Another way, incorporate storybooks, pictures, music, and toys that involve various cultures, especially those represented by the children in your class. Additionally, your curriculum can include thematic units that are culturally relevant, with topics familiar to the children, such as holidays, stories, and foods.
Address their Needs
Adjust work to emerging needs as the project progresses rather than following a pre-defined sequence. However, never lose sight of the original objective, which can be achieved differently. In addition, propose significant tasks connected to the world outside the school. In doing so, learners will participate in activities that will foster learning.
Determine what tools can be made available to students to help them become learners and users of autonomous languages. Teachers do not need to provide all the solutions; learners can be resourceful and incredibly useful when confident. Resources may be available in the learners' language of origin and linked to their culture.
Interact with Family Members for Clarity
In class with learners from various cultures and languages, students can read and write well in their native language and have no idea what has been put in front of them. This makes it necessary to interact with parents or caregivers to know them better. Also, you can ask students to use cognates (words that share the same parent language and therefore look alike on paper because of the spelling or sound phonetically identical). This strategy is best applied to students who are new to the country and can read and write in their mother tongue.
Use the Total Physical Response (TPR) Tool to Create a Concept Baton
Another strategy, the Total Physical Response, has three parts and must meet the criteria before being used in a rigorous and inclusive context: manageable, meaningful, and joyful.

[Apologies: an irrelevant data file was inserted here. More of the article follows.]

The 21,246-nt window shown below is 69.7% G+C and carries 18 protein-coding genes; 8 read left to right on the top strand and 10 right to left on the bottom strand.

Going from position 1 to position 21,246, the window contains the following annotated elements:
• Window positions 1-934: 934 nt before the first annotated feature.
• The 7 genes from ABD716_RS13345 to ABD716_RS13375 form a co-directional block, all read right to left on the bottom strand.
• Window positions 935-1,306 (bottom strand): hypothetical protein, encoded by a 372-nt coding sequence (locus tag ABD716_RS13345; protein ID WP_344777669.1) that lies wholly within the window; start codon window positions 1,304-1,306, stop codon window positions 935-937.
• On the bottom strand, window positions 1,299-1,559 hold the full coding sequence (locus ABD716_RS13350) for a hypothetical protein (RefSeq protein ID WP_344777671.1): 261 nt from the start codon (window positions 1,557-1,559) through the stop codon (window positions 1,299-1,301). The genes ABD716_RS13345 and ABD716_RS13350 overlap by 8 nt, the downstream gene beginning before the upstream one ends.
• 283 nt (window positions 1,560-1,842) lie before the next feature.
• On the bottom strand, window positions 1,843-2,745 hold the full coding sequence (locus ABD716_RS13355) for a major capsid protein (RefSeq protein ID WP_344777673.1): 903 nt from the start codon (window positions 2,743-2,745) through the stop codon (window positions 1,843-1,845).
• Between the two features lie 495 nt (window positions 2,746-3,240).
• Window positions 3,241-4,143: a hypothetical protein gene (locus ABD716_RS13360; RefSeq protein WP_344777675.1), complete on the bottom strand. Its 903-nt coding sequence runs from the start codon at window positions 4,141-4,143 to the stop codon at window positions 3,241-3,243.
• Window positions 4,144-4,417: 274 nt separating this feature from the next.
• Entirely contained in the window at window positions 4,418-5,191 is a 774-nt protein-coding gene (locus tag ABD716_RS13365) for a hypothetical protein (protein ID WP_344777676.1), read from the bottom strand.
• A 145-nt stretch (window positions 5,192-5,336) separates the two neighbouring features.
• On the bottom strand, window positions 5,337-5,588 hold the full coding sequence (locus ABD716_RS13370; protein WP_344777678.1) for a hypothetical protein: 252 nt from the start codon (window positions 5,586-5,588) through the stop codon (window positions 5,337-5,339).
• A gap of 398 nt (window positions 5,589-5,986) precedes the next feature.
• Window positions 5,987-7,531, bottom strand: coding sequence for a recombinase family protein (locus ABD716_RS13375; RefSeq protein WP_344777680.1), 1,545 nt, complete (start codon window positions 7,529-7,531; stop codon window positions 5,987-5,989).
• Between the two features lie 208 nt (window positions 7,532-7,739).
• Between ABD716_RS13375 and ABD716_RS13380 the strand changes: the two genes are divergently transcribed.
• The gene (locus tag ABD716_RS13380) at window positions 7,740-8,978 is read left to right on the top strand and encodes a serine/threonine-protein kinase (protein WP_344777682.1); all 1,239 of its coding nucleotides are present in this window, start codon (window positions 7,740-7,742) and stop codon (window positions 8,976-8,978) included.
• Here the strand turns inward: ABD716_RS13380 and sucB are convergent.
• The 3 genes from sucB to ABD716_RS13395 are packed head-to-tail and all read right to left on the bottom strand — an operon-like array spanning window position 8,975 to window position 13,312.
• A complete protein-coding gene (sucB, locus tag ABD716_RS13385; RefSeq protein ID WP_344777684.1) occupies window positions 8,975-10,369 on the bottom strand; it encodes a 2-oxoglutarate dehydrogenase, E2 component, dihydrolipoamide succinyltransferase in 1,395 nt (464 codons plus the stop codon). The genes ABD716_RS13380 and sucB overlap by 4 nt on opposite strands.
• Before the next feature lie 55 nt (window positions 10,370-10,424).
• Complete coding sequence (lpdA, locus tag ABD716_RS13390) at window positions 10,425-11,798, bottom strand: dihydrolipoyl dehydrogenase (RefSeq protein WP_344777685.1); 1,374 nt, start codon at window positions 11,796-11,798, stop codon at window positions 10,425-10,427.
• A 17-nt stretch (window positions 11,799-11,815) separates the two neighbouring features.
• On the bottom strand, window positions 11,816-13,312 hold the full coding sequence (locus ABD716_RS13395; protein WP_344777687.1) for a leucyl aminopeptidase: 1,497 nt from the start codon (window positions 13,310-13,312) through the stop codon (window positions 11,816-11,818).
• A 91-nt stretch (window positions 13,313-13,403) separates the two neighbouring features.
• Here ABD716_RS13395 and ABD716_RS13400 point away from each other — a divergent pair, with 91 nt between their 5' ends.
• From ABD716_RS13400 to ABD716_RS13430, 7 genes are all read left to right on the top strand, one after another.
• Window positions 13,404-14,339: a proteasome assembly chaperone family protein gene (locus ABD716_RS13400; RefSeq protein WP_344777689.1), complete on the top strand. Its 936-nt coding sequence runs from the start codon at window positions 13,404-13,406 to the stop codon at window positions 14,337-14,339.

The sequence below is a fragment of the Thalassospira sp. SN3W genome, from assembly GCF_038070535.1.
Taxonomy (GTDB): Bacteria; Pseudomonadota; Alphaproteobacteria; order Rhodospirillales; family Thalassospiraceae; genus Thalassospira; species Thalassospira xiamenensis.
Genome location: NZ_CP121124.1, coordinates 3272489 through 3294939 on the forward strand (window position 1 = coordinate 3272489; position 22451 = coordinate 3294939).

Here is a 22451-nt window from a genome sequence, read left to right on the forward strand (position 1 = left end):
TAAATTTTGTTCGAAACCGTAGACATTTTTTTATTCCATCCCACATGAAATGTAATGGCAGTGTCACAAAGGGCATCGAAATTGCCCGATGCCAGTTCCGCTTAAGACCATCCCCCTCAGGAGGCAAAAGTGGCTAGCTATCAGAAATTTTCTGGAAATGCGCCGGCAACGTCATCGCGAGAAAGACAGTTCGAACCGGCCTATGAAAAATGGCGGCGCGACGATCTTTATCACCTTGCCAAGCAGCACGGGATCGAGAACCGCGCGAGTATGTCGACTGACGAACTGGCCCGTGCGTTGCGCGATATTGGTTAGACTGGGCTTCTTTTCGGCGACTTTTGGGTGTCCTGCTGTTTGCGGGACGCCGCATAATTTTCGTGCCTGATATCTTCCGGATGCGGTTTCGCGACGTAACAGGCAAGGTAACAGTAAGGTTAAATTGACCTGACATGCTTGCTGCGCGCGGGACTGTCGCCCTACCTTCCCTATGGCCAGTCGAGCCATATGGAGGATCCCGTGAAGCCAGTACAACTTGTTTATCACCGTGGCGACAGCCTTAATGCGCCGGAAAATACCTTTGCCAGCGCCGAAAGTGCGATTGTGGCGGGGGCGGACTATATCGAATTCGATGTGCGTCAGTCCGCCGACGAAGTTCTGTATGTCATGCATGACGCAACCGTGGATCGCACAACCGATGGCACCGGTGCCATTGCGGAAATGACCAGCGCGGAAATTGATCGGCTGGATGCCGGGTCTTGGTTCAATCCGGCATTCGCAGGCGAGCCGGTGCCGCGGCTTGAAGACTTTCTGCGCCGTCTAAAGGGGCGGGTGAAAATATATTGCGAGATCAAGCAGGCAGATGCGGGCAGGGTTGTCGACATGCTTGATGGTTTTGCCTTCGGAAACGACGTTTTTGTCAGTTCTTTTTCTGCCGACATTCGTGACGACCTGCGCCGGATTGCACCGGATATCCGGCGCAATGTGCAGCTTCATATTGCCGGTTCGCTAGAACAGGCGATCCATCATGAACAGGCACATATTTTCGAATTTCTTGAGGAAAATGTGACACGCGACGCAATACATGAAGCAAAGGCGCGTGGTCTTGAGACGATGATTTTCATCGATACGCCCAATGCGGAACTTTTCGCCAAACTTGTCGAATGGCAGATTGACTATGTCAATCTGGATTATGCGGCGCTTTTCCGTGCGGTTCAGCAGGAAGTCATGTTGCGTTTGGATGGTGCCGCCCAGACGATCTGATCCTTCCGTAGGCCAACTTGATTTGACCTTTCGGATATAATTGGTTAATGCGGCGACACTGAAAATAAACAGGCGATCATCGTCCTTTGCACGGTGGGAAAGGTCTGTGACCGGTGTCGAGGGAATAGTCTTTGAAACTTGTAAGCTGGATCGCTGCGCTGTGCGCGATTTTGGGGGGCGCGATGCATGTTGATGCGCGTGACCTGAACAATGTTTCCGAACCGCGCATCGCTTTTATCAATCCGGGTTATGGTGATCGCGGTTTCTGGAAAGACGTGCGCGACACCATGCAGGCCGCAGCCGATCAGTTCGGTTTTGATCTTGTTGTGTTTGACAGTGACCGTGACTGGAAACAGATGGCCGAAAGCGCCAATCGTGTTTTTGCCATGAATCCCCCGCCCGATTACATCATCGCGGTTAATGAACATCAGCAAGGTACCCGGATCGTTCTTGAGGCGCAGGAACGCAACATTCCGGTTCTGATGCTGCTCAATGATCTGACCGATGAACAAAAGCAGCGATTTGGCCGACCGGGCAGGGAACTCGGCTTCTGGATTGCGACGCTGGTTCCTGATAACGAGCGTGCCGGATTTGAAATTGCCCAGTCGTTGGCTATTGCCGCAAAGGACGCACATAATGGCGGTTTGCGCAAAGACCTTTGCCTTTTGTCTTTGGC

Begin with an activity, like picking a set of words or just a single word, think about the definition, choose a slight body movement, move no more than 3 seconds, and make sure it is taught in the most joyful way possible.
For example, "Show me the osmosis in one, two, three!" Osmosis means moving in the water..." while making the motion. When a student wishes to use a word, ask them to indicate it by moving. Next, their brain will activate the sense of the word while meeting them where they are linguistical.
Include Learners' Native Language
Multilingual children are experts in their linguistic practices at home and have a wealth of knowledge, which must be respected. Give them the space and time to use all their languages for reflection and expression. For example, in-group work encourages these students to use their native language to share their knowledge. Whether new or fluent in the second language, all multilingual learners should speak with a partner who speaks the same language at home. Thinking and sharing in both languages solidify their learning.
Furthermore, encouraging multilingual learners to link new second language terms to words or concepts they already know will support language acquisition.
Teach Most Useful words
Anxiety and self-doubt often hinder the process of learning a second language. This develops a negative feeling and becomes a barrier between the speaker and the listener, reducing the amount of language the listener can understand. This is also known as the "affective filter." It is essential to keep the affective filter low so that language learners can be successful.
Another way to reduce anxiety for multilingual learners is to preview some foundational concepts, at a minimum, so they have an idea of what is being discussed and, at best, they are confident about what is being taught. By anchor words, we mean vocabulary words that activate the basic knowledge of children from their native language and give them a context to learn a new language.
Offer Sentence Stems
You may converse with students using stem sentences or sentence starters such as: "I did..." and "I found..." that help expand new language learners' comprehension skills and oral language development. It provides a framework for children to respond orally when they listen to stories or discuss in groups.